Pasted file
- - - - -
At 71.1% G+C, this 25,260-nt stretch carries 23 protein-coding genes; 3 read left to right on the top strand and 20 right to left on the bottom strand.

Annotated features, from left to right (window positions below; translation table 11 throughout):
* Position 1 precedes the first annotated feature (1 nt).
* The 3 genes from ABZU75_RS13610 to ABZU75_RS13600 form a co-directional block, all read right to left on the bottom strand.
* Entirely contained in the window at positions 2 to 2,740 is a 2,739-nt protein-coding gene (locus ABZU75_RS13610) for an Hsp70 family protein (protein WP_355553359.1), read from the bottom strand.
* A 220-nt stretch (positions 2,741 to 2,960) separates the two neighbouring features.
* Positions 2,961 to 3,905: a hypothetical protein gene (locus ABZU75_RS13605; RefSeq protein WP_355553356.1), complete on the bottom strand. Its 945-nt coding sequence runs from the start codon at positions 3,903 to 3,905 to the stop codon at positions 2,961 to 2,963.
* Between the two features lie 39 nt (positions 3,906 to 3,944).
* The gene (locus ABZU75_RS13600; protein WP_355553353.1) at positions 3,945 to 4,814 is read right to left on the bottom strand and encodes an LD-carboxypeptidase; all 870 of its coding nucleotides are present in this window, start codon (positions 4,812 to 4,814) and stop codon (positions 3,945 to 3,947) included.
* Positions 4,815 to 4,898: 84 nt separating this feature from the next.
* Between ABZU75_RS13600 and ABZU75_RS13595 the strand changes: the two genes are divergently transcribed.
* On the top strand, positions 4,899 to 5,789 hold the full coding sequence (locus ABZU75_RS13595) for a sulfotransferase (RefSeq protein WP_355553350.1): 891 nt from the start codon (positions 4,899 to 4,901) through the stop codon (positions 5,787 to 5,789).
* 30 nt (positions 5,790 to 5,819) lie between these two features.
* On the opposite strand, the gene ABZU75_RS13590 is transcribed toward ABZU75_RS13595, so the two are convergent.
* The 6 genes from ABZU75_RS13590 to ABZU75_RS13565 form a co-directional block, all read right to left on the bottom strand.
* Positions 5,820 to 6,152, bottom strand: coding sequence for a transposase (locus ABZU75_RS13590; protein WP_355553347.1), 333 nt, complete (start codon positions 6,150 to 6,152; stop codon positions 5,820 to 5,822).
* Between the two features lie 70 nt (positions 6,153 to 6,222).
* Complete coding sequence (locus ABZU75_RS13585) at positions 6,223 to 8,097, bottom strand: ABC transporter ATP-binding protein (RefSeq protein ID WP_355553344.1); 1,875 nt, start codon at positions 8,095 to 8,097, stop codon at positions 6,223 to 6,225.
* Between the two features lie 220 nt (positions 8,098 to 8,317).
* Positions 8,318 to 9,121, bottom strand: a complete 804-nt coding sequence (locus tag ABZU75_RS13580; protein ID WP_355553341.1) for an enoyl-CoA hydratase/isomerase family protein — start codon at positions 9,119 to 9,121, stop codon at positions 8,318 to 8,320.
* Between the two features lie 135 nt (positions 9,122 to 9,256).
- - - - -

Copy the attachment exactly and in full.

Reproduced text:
At 71.1% G+C, this 25,260-nt stretch carries 23 protein-coding genes; 3 read left to right on the top strand and 20 right to left on the bottom strand.

Annotated features, from left to right (window positions below; translation table 11 throughout):
* Position 1 precedes the first annotated feature (1 nt).
* The 3 genes from ABZU75_RS13610 to ABZU75_RS13600 form a co-directional block, all read right to left on the bottom strand.
* Entirely contained in the window at positions 2 to 2,740 is a 2,739-nt protein-coding gene (locus ABZU75_RS13610) for an Hsp70 family protein (protein WP_355553359.1), read from the bottom strand.
* A 220-nt stretch (positions 2,741 to 2,960) separates the two neighbouring features.
* Positions 2,961 to 3,905: a hypothetical protein gene (locus ABZU75_RS13605; RefSeq protein WP_355553356.1), complete on the bottom strand. Its 945-nt coding sequence runs from the start codon at positions 3,903 to 3,905 to the stop codon at positions 2,961 to 2,963.
* Between the two features lie 39 nt (positions 3,906 to 3,944).
* The gene (locus ABZU75_RS13600; protein WP_355553353.1) at positions 3,945 to 4,814 is read right to left on the bottom strand and encodes an LD-carboxypeptidase; all 870 of its coding nucleotides are present in this window, start codon (positions 4,812 to 4,814) and stop codon (positions 3,945 to 3,947) included.
* Positions 4,815 to 4,898: 84 nt separating this feature from the next.
* Between ABZU75_RS13600 and ABZU75_RS13595 the strand changes: the two genes are divergently transcribed.
* On the top strand, positions 4,899 to 5,789 hold the full coding sequence (locus ABZU75_RS13595) for a sulfotransferase (RefSeq protein WP_355553350.1): 891 nt from the start codon (positions 4,899 to 4,901) through the stop codon (positions 5,787 to 5,789).
* 30 nt (positions 5,790 to 5,819) lie between these two features.
* On the opposite strand, the gene ABZU75_RS13590 is transcribed toward ABZU75_RS13595, so the two are convergent.
* The 6 genes from ABZU75_RS13590 to ABZU75_RS13565 form a co-directional block, all read right to left on the bottom strand.
* Positions 5,820 to 6,152, bottom strand: coding sequence for a transposase (locus ABZU75_RS13590; protein WP_355553347.1), 333 nt, complete (start codon positions 6,150 to 6,152; stop codon positions 5,820 to 5,822).
* Between the two features lie 70 nt (positions 6,153 to 6,222).
* Complete coding sequence (locus ABZU75_RS13585) at positions 6,223 to 8,097, bottom strand: ABC transporter ATP-binding protein (RefSeq protein ID WP_355553344.1); 1,875 nt, start codon at positions 8,095 to 8,097, stop codon at positions 6,223 to 6,225.
* Between the two features lie 220 nt (positions 8,098 to 8,317).
* Positions 8,318 to 9,121, bottom strand: a complete 804-nt coding sequence (locus tag ABZU75_RS13580; protein ID WP_355553341.1) for an enoyl-CoA hydratase/isomerase family protein — start codon at positions 9,119 to 9,121, stop codon at positions 8,318 to 8,320.
* Between the two features lie 135 nt (positions 9,122 to 9,256).